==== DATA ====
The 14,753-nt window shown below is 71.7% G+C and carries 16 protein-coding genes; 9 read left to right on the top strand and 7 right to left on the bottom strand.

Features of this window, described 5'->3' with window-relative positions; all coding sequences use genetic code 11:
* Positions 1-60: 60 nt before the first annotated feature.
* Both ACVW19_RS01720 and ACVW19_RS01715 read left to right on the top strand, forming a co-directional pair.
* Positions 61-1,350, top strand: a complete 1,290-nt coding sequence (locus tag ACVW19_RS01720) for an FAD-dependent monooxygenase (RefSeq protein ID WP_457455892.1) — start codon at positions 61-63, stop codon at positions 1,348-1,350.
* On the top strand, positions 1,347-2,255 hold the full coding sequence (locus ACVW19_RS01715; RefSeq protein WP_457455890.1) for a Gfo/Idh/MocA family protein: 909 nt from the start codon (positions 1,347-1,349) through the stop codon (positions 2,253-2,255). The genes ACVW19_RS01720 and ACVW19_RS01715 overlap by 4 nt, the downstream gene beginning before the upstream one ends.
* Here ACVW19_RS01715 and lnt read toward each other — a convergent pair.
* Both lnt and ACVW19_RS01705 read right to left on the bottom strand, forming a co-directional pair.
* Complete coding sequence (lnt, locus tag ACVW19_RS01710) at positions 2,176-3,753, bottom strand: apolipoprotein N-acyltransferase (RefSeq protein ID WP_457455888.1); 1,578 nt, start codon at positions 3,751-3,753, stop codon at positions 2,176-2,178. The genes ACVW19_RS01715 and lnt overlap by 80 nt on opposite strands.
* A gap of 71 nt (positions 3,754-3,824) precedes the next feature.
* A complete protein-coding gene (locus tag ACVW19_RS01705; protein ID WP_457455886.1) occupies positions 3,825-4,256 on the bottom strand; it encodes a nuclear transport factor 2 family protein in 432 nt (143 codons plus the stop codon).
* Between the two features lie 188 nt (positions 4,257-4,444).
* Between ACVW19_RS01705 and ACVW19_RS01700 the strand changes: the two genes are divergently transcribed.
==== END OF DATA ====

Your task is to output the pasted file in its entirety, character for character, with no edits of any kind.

The 14,753-nt window shown below is 71.7% G+C and carries 16 protein-coding genes; 9 read left to right on the top strand and 7 right to left on the bottom strand.

Features of this window, described 5'->3' with window-relative positions; all coding sequences use genetic code 11:
* Positions 1-60: 60 nt before the first annotated feature.
* Both ACVW19_RS01720 and ACVW19_RS01715 read left to right on the top strand, forming a co-directional pair.
* Positions 61-1,350, top strand: a complete 1,290-nt coding sequence (locus tag ACVW19_RS01720) for an FAD-dependent monooxygenase (RefSeq protein ID WP_457455892.1) — start codon at positions 61-63, stop codon at positions 1,348-1,350.
* On the top strand, positions 1,347-2,255 hold the full coding sequence (locus ACVW19_RS01715; RefSeq protein WP_457455890.1) for a Gfo/Idh/MocA family protein: 909 nt from the start codon (positions 1,347-1,349) through the stop codon (positions 2,253-2,255). The genes ACVW19_RS01720 and ACVW19_RS01715 overlap by 4 nt, the downstream gene beginning before the upstream one ends.
* Here ACVW19_RS01715 and lnt read toward each other — a convergent pair.
* Both lnt and ACVW19_RS01705 read right to left on the bottom strand, forming a co-directional pair.
* Complete coding sequence (lnt, locus tag ACVW19_RS01710) at positions 2,176-3,753, bottom strand: apolipoprotein N-acyltransferase (RefSeq protein ID WP_457455888.1); 1,578 nt, start codon at positions 3,751-3,753, stop codon at positions 2,176-2,178. The genes ACVW19_RS01715 and lnt overlap by 80 nt on opposite strands.
* A gap of 71 nt (positions 3,754-3,824) precedes the next feature.
* A complete protein-coding gene (locus tag ACVW19_RS01705; protein ID WP_457455886.1) occupies positions 3,825-4,256 on the bottom strand; it encodes a nuclear transport factor 2 family protein in 432 nt (143 codons plus the stop codon).
* Between the two features lie 188 nt (positions 4,257-4,444).
* Between ACVW19_RS01705 and ACVW19_RS01700 the strand changes: the two genes are divergently transcribed.